Belford seems a quiet place now. At one time though it was very different. A tannery, wool mill and a few other industries where all part of the town. Agriculture was prominent too, with weekly markets. Also it was on the main  London, Edinburgh stage coach route.

Bought a pasty for a second breakfast, certainly not cornish, more a mongrel of uncertain parentage! Paths led over to Swinhoe Farm and then through woods and tracks to Fenwick.

From Fenwick it was another hazardous dash across the A1. Not pleasant at all. Over and down, across another pedestrian rail crossing. Ring the signalman. "Permission to cross please"He asks how many of there are and how long it will take to get across. I assure him two minutes at best. Once across it is back on to the coast. Traffic is heading across the causeway to Holy island. For me though, another time, another trip that is in the back of my mind. 

Through marshland and back on to the dunes, my goal is the small campsite at Goswick. Unfortunately it was closed. What to do? I wanted to, no, I needed to stop. There was no sign of anyone, just horses grazing in a paddock. Ignoring a 'private' sign, I went and knocked on doors, no response. A glance around the stable area, there was a tap. With water bladders filled I back tracked a mile or so.


A hazard of wild camping!

The sign says it all, metal tent pegs and things that go bang do not mix. Hence my trepidation and backtracking . The payoff was a delightful little grassy spot. There was a view far out over the sands and the muted roar of the surf breaking, blissful.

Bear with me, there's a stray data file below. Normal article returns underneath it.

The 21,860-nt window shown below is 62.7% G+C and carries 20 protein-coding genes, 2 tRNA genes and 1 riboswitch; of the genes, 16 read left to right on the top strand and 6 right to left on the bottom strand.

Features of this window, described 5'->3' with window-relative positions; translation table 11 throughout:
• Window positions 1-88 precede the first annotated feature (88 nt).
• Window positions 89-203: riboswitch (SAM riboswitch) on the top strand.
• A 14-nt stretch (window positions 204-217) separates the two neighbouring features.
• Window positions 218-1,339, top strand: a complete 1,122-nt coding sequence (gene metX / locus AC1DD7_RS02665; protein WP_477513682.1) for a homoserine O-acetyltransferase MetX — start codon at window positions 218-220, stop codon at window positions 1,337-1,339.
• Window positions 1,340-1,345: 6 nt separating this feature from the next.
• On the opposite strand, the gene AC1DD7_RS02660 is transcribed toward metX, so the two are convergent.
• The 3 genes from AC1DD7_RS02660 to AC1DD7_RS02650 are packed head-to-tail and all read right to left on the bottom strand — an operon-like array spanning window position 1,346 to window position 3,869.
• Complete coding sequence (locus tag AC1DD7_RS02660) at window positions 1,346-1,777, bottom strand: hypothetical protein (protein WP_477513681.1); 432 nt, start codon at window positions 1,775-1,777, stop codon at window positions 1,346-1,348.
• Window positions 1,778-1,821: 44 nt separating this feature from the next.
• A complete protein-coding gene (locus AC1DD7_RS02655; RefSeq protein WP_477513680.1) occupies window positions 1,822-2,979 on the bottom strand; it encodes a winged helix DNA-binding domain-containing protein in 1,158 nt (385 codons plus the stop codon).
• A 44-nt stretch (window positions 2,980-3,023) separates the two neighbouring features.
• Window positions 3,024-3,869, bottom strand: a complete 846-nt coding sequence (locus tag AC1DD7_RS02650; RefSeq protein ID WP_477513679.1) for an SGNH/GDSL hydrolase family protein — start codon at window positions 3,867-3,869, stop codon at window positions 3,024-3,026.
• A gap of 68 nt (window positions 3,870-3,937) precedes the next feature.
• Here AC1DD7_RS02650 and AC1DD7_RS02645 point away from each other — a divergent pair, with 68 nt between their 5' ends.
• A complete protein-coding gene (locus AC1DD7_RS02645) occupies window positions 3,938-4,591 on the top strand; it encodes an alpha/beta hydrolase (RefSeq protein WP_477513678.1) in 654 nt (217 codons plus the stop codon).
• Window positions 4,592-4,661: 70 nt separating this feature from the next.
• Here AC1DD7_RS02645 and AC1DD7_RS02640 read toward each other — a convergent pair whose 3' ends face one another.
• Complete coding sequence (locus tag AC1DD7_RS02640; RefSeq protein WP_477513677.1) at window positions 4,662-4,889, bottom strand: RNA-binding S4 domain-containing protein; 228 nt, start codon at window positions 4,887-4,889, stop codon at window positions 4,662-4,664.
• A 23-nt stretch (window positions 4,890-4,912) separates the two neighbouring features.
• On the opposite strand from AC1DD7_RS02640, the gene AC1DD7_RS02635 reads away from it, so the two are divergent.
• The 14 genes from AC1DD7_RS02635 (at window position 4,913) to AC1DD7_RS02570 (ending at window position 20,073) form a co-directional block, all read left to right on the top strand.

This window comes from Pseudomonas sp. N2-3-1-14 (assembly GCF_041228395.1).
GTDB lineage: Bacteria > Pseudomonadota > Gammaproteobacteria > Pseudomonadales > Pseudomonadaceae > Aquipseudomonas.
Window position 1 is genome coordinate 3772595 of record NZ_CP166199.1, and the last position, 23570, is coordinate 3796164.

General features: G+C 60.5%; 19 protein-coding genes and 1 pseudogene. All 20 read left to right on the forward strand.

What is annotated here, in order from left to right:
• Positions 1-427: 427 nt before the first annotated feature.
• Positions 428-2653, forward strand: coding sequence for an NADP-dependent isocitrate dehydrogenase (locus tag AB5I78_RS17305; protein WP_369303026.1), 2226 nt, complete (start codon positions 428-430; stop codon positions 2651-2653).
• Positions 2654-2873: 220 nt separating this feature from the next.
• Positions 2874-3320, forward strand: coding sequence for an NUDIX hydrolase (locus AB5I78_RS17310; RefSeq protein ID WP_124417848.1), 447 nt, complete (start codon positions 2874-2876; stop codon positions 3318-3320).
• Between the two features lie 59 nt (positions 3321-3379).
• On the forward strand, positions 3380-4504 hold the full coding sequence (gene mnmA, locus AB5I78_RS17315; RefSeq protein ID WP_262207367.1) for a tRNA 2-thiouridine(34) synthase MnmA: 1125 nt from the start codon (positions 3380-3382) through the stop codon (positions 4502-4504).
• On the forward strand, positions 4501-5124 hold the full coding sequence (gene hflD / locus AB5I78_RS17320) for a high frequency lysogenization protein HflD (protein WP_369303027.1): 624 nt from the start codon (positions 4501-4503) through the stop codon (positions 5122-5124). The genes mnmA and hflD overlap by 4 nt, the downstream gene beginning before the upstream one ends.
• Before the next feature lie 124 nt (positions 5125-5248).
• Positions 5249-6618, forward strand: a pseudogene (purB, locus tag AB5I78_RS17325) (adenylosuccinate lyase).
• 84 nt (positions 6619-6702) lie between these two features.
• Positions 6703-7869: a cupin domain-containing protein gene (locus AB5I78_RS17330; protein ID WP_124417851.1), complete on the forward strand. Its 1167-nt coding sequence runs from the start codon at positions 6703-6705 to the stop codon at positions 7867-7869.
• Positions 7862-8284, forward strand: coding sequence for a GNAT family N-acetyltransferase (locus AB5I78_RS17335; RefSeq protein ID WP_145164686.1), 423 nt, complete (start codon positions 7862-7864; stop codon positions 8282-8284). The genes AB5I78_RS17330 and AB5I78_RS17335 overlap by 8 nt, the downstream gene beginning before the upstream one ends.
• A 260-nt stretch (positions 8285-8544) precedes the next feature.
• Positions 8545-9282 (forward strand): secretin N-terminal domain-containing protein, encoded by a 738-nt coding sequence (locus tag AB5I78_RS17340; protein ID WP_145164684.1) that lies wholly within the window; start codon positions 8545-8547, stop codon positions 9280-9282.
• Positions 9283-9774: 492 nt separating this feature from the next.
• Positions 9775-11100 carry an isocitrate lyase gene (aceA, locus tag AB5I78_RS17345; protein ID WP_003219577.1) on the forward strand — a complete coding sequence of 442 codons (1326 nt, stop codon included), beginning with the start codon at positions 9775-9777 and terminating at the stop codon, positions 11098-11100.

Friday was my last day and overall it was a straight forward walk on to Berwick on Tweed. The path around the edge of Goswick golf course proved tricky. It was waist high in thick grass, thistles and nettles.  Noticing a lady walking her dog by the edge of the driving range, I took the same course of action. Once beyond that it was a cycle path all the way to Berwick.

Making friends with a local lady's huge great mongrel dog, she advised me to head for the youth hostel in the old granary and provided instructions on how to find it. When I first approached the place I could not apprehend that I was actually looking at the hostel itself. On the ground floor was a bustling, laid back bistro area. Hesitantly I approached the serving counter and asked the lass where the hostel was. She gave a great grin and assured me it was all part of the hostel. Better still, they had a spare bed and I quickly booked in. The hostel is impressive, very much so. All very modern but with a friendly atmosphere, I would recommend it.

In the morning, it was a relaxed stroll up to the station and the official end of the Northumberland coast path. Something of an anti climax though. Little to indicate the start or finish of the path. Overall, I have somewhat struggled at times with my fitness levels. However, sixty four miles in four and a half days is not too bad.

Sunday 1 June 2014